CAFETERIA FACINGMORE DELAYS B Y A NGE L CAZARE S Arts & Entertainment Editor n an email to City Times, the San Diego Community College Distr ict confir med that a contr act has now been signed for the installation of kitchen equipment in the cafeter ia. However, due to delays in the deliver y of a portion of the equipment, the opening of the cafeter ia will be pushed back fur ther. ?Oper ationally, once the equipment is installed, the Health Depar tment will need to appr ove the site to r eopen,? Manis wr ote in the email. While it is possible that students may see limited fr esh food options by December, it is mor e likely that it will not be available until the spr ing semester, he wr ote.

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CITYTIMESIS RECRUITING Wr it er s | Edit or s Ph ot ogr aph er s| Gr aph ic Design er s | Copy Edit or s M u lt im edia Pr odu cer s Adver t isin g Sales

DJRN210 | CRN26467

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HELLOMR. PRESIDENT

B Y VI CK Y P I NE DA Sports Editor

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he Associated Students Gover nment has a new pr esident, Oscar Rendon. Or iginally fr om Color ado, Rendon is a political science major who hopes to tr ansfer to the Univer sity of San Diego and pur sue a car eer as a lawyer. Rendon is for mer pr esident of Her manos Unidos Br other s United, a lear ning community that focuses on the success of Afr ican Amer ican and L atino males. ?When I was involved in HUBU I was lear ning about toxic masculinity,? Rendon said. Thr ough his involvement in HUBU, Rendon was able to get involved with the ASG. Rendon decided to r un for the ASG as a student senator befor e r unning for ASG pr esident this semester. Dur ing the election season, Rendon r eached out to many of the campus or ganizations to get students involved in student gover nment. He also r eached out to Umoja and HUBU. ?I wanted to be involved in politics and I said why not be able to r epr esent the students,? said Rendon, who is on his second year at San Diego City College. Rendon is also an outr each ambassador, helping cur r ent students and r eaching out to students fr om high schools in City College's ser vice ar ea. He meets with high school students and encour ages them to come to City College. ?I feel like City is my home and I ?m in it to win it,? Rendon said. The ASG boar d is not fully completed. I t will announce the last two positions that need to be filled on Fr iday at 10 a.m.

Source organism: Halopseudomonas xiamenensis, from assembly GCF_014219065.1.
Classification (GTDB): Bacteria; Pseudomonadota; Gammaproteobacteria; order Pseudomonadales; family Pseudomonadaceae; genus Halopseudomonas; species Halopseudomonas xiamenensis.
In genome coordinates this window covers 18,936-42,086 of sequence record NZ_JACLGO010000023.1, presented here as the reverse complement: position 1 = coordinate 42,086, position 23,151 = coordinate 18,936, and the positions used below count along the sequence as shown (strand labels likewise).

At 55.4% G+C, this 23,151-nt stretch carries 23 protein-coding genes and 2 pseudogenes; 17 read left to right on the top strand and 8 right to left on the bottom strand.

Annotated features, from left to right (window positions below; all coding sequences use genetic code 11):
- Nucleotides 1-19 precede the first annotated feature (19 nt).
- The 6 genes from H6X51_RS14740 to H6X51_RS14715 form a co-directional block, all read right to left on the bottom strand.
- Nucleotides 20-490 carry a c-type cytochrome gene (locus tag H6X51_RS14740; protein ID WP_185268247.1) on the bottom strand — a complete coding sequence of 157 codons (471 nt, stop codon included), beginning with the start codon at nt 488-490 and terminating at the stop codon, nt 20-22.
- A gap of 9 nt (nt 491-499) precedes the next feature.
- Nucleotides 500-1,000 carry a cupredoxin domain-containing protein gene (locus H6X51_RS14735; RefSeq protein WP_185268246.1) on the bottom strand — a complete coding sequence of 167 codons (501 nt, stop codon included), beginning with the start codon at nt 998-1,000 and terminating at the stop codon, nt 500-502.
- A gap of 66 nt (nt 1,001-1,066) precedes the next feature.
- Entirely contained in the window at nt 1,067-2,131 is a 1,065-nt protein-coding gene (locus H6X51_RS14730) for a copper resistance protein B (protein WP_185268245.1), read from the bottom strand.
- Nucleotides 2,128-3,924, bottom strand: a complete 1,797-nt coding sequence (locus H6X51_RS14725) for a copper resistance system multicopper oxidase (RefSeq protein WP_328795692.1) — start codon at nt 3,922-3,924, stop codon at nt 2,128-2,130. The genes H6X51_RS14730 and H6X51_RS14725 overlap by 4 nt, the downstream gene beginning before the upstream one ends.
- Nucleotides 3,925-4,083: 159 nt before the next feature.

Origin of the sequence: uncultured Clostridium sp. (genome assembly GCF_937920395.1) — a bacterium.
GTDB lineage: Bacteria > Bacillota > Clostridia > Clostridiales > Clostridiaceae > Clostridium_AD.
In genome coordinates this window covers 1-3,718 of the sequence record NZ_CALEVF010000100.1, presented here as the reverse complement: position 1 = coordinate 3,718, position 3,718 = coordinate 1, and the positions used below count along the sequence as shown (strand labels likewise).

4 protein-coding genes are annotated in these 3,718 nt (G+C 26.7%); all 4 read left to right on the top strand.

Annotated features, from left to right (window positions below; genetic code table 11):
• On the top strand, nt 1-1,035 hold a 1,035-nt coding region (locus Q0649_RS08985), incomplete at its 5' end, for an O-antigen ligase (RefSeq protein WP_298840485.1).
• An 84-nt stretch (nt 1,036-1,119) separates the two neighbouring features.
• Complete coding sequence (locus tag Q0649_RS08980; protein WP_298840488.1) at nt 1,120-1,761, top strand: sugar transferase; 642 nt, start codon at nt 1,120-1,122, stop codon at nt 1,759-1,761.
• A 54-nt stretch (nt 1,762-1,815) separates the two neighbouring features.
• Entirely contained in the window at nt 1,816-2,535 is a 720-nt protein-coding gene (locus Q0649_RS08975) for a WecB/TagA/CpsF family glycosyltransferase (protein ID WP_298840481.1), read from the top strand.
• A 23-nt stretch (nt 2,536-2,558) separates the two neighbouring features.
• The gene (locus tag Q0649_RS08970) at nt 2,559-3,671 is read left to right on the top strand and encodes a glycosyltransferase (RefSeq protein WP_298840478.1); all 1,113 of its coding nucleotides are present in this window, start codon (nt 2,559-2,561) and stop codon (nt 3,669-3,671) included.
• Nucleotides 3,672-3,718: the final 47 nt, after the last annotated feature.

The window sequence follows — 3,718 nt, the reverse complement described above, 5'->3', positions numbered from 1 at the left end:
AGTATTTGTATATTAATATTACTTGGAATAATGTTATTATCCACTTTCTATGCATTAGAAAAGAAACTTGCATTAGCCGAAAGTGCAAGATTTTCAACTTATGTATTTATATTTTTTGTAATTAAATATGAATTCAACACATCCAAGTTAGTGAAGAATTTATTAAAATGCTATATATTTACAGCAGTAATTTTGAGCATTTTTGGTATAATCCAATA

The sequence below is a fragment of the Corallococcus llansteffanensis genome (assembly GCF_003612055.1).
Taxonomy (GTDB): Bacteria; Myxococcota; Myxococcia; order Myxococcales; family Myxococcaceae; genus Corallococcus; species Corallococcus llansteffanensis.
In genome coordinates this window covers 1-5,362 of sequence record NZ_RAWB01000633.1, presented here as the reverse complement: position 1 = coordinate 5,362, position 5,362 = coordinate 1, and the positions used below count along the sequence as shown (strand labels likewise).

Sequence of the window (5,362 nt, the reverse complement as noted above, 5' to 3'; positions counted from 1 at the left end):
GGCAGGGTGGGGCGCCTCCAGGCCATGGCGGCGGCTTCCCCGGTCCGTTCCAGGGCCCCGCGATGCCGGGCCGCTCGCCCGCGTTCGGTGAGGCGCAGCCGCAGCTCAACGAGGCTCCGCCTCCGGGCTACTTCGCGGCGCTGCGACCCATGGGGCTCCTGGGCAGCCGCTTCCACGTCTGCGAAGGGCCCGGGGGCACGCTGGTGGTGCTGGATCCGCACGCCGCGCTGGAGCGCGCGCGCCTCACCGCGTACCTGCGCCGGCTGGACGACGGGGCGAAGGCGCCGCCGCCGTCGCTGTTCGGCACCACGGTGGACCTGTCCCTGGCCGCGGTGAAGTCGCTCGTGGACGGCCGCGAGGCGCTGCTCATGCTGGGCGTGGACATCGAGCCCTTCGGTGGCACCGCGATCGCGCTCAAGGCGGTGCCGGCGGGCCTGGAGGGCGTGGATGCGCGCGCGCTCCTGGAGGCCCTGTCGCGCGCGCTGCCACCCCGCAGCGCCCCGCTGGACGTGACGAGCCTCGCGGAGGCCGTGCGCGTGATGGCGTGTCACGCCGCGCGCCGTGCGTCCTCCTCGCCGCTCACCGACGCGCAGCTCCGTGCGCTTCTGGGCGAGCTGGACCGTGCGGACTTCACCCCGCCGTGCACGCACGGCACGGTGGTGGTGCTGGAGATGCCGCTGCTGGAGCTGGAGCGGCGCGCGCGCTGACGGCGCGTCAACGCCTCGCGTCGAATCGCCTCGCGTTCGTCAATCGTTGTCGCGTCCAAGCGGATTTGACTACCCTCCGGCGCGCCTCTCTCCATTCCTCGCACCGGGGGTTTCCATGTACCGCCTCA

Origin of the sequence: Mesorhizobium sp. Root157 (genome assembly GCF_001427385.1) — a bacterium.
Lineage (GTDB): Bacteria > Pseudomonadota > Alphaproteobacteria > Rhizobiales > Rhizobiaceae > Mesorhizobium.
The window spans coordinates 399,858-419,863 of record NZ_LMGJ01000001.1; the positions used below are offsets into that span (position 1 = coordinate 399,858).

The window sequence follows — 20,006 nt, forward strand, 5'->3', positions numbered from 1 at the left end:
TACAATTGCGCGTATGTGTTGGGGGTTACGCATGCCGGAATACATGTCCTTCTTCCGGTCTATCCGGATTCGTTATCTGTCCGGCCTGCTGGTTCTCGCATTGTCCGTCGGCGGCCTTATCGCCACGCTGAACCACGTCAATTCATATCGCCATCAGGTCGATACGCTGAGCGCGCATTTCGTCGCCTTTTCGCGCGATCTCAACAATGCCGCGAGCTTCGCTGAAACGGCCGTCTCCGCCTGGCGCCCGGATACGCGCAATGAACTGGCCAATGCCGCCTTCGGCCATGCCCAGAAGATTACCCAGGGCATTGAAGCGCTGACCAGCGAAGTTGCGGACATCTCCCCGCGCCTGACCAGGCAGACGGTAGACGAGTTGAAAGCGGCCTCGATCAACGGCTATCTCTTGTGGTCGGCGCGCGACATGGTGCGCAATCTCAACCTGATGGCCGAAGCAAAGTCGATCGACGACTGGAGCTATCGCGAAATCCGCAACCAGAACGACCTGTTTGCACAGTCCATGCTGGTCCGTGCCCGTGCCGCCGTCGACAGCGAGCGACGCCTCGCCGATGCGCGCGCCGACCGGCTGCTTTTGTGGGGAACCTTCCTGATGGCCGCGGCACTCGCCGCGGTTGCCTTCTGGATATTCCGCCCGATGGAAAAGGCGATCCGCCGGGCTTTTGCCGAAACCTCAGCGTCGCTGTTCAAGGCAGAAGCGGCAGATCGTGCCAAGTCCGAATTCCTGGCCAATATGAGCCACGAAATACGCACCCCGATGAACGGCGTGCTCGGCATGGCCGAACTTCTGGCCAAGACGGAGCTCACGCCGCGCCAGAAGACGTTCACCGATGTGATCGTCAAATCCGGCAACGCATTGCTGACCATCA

ASG Pr esident Oscar Rendon holds a flier adver t ising t he 9t h Annual HUBU Confer ence, which will t ake place on Wednesday, Oct . 30 at 10:30 a.m. By Sonny Gar ibay/ City Times

REVIEW| "JOKER" ISNOTHINGTOLAUGHABOUT B Y M I K AL GARCI A Staff Writer ?Joker ? is a 2019 film dir ected by Todd Phillips and star s Joaquin Phoenix. I r ecently saw this film and it sur pr ised me with its ser ious subject matter and dar k content. I ?m pr etty sur e most of you know who the Joker is: an over-the-top per sonality, a psychopath, a clown face, Batman?s wor st enemy and one of the most r ecognizable villains in the DC Univer se. ?Joker ? takes place in the fictional city of Gotham in the late ?70s to ear ly ?80s. This film is consider ed an or igin stor y that follows the life of Ar thur Fleck in his mid 30s. The film takes place over the span of sever al months and shows his tr ansition into the Joker. The movie does tr ace back to his tr aumatic past and it actually gives an under standing of why he is the way he is. ?Joker ? has a star-studded cast fielding Academy Awar d-level talent and boy, did they deliver. Phoenix plays Fleck and gives one of the best